Preparing for your headshot shoot

Clothing, makeup, jewelry and ancient Egyptian inspired fascinators

By Dennis Drenner on 26 Aug 2015
in Preparing for your shoot

I probably don’t need to tell you that an ancient Egyptian inspired fascinator hat is not the ideal accessory for your headshot shoot. Neither is whatever you call that guy’s shirt. But it is a fun way to make an important point: When you are having a portrait done, your clothing should not distract from your face. Nor should your jewelry or makeup. The headshot is about your face and your personality, and anything that distracts from those will work against you (and be intensely frowned upon by your photographer).


A couple of years ago, I did portraits for Vice President Biden and his family for the official holiday card. He walked out of his house wearing a bold blue and white striped button-down, and his first words to me were "What do you think about this shirt? Is this too much?" I sputtered nervously, looked around helplessly at his staff, and then at the guys with the machine guns. "Don't look at them," he said, "You're the photographer!" So I told him that, indeed, his shirt was a bit much, to which he replied "no problem" and went inside and changed. The shoot went great after that, and most importantly, the Secret Service did not take me down for my impertinence.

With this in mind, leave your bold striped shirts and attention-getting necklaces at home on headshot day, as well as short sleeves and deep V-necks that show a lot of skin. I prefer dark to mid-toned solid colors or simple patterns. Bright white shirts can also pull the eye away from the face, though throwing a darker jacket over them usually takes care of the problem. Ideally, bring along a couple of options for us to choose from.

The Importance of Hair and Makeup

One of my first regular headshot clients was Media Matters, where I would photograph people on the last day of a media training course they give a few times a year. There I got to work with a great DC-area makeup artist named Carla Dakin. We were on a tight schedule, cranking out up to 20 people in a few hours. She'd make them pretty, I'd shoot a great headshot in record time, they'd do a fake CNN Crossfire type interview, and then they'd be out the door and on with their careers. Sometimes weeks later I'd be on the treadmill at the gym, and I'd see one of my previous clients talking to Wolf Blitzer. It was pretty cool.

The main reason I was able to produce great shots in record time was because of Carla (not because of my photographic genius, sadly). Everyone left her makeup table looking great and feeling great, and I just had to keep the feeling alive long enough to photograph it! Even the men benefitted from a little touch of powder to take off the shine. Contrary to popular belief, if you come to your shoot looking like squirrels have been partying in your hair, you can't just "fix it in Photoshop!"

Hair and Makeup Tips from the Expert

I asked one of our favorite local makeup artists, Lindsay Shields of Glam & Tan, Inc., what advice she would offer people coming in for a headshot. My questions and her answers below:

Should folks get their hair cut the same day as the shoot?

You want to steer clear of getting a hair cut the same day as your shoot, or even close to the shoot unless you are a male. What if you hate the cut then have to go get your picture taken? I would advise if you are getting your hair cut and/or highlighted etc., that you do it a week or so before your headshot. You should arrive on shoot day with day dirty, non-flat ironed hair. If you want a blow out you can come with your hair wet. This will allow more time to adjust to the color and make sure your hair is at the length you want. Also, make sure that you are doing a style that represents you! This photo represents you and your brand!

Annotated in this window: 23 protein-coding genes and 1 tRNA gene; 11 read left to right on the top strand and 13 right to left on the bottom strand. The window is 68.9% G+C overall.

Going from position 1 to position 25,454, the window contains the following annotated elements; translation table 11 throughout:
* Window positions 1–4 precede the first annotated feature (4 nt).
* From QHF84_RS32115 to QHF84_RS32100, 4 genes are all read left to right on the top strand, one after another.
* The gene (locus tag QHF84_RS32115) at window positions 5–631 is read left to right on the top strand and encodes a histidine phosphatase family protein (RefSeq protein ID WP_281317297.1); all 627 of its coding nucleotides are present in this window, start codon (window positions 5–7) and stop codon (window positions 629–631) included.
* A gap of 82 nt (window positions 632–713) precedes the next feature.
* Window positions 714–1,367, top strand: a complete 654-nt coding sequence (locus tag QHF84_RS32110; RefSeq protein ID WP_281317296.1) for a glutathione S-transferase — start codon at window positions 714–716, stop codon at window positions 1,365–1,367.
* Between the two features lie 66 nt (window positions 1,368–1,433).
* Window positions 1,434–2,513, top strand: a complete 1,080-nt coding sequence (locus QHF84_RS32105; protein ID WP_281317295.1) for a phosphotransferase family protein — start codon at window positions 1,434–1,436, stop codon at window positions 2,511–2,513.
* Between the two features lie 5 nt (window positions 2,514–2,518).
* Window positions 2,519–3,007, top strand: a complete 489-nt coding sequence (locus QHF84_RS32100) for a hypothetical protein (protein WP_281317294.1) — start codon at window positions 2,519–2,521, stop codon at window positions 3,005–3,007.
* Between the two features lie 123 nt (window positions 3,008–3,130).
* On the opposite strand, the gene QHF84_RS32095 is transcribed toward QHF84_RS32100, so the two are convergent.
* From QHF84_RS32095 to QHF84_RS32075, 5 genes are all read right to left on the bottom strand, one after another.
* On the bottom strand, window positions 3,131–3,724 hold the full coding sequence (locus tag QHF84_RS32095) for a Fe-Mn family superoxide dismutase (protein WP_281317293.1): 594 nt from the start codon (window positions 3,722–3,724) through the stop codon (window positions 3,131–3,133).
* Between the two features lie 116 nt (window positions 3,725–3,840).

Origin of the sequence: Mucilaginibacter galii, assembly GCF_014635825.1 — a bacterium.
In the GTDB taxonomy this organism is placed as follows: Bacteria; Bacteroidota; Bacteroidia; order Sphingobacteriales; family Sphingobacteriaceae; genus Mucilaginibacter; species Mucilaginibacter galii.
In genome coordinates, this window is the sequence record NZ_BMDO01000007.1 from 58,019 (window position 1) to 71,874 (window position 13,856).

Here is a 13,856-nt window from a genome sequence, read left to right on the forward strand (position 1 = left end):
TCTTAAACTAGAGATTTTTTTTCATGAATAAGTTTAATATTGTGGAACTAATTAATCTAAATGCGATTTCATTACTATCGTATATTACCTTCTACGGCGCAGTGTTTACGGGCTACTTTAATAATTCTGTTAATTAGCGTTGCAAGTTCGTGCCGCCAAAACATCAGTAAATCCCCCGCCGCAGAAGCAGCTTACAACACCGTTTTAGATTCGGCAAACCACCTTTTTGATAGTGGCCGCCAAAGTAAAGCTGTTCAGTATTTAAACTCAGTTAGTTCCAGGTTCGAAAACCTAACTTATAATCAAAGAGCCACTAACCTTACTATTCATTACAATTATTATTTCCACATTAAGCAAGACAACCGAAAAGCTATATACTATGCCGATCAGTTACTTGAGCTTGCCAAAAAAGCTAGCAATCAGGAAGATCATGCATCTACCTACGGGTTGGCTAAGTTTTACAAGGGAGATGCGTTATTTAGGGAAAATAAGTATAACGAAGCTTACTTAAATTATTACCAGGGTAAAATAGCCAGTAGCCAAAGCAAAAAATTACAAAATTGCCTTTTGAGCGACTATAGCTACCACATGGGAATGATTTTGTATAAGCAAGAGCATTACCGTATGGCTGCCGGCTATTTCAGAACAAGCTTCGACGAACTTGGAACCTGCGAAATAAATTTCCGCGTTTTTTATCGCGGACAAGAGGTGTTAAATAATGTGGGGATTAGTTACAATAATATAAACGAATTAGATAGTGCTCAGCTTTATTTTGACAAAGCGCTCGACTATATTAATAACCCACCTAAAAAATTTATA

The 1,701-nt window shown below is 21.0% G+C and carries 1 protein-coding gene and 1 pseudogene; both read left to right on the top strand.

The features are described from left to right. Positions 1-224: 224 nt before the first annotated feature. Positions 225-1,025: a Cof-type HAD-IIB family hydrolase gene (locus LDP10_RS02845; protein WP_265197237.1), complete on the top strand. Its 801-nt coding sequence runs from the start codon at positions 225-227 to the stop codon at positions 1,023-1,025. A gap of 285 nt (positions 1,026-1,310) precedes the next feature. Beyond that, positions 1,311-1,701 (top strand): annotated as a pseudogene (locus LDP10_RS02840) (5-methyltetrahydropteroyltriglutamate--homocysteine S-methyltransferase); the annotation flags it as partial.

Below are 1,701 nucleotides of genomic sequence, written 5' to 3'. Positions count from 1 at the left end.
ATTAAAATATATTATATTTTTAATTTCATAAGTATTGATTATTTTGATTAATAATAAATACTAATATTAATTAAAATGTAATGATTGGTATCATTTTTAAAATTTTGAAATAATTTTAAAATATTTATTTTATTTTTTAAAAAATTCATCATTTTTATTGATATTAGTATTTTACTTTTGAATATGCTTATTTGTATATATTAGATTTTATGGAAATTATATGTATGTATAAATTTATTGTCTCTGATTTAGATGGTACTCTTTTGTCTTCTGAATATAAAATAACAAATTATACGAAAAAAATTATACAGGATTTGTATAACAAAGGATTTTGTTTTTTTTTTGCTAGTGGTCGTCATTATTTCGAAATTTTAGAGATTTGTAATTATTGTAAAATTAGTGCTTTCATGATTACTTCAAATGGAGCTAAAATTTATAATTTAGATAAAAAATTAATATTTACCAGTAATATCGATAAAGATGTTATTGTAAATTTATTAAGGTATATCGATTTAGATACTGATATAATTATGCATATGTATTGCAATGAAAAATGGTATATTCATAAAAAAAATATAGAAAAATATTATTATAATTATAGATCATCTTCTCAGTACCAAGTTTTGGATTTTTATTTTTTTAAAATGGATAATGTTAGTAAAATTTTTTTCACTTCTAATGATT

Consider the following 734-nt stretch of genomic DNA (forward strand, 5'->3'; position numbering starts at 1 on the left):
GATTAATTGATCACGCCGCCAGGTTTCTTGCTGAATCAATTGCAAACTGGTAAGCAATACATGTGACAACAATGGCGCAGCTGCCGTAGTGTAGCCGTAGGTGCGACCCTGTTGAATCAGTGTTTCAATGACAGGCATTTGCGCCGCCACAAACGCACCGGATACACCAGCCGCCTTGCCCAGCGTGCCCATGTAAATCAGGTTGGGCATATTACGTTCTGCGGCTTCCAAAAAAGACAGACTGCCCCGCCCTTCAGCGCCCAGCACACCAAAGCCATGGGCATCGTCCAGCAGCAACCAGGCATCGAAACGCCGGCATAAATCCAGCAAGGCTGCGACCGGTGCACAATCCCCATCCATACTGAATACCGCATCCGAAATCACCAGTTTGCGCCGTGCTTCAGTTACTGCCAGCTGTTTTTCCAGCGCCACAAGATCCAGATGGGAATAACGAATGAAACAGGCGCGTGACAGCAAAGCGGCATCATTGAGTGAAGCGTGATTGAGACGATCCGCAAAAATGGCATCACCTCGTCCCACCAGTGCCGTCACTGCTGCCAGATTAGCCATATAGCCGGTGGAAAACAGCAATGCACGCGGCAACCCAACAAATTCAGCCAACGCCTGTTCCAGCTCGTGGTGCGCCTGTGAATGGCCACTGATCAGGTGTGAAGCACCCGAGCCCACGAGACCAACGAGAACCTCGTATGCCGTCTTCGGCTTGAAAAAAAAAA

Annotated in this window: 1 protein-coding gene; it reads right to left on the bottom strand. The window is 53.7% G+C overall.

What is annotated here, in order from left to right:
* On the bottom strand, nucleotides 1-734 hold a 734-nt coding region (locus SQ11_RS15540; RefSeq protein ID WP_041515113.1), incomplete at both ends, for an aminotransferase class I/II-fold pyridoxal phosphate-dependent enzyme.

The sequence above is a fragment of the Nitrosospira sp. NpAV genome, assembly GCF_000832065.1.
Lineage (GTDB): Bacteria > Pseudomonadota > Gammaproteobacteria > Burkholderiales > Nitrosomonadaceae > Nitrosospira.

How about makeup for women? Assuming you are getting your makeup done at the shoot, what should portrait subjects do (if anything) before they come in? Should they bring any of their own makeup, lipstick etc?

The only thing the ladies will need is something for their lips to touch up. Otherwise, the makeup artist will have the rest! I recommend that they come with a clean face with a light moisturizer on.

What is the difference between makeup for a photoshoot or wedding vs. makeup for a night out on the town?

The best way for me to describe this is that makeup for a night on the town may not need to be as heavy as makeup for a photoshoot or wedding. There are ways to apply makeup where it stands out for pictures without applying a ton of it, BUT a professional camera takes of 50% of makeup so you need to double up what you are using. As a professional makeup artist my goal is to enhance those features that make the client stand out, whether that is her/his eyes, lips or cheeks!

Any tips on prepping the eye brows?

There really isn't any necessary prepping for eyebrows. Unless you need them waxed. In that case please do this a minimum of a week beforehand. I will be able to shape them and fill them in for you!

Flying Solo?

If you choose to take care of your own hair and makeup, a few suggestions here:

(1) Keep it matte. Anything shiny can come across looking oily in a photo.
(2) Add a bit of extra makeup. The camera takes some off.
(3) Consider a blow out before the shoot. Also bring some hair spray or other products you like to control fly aways.

More questions?

Hopefully this answers most of your questions, but if not please feel free to drop us a line at We are also happy to schedule a quick phone call.

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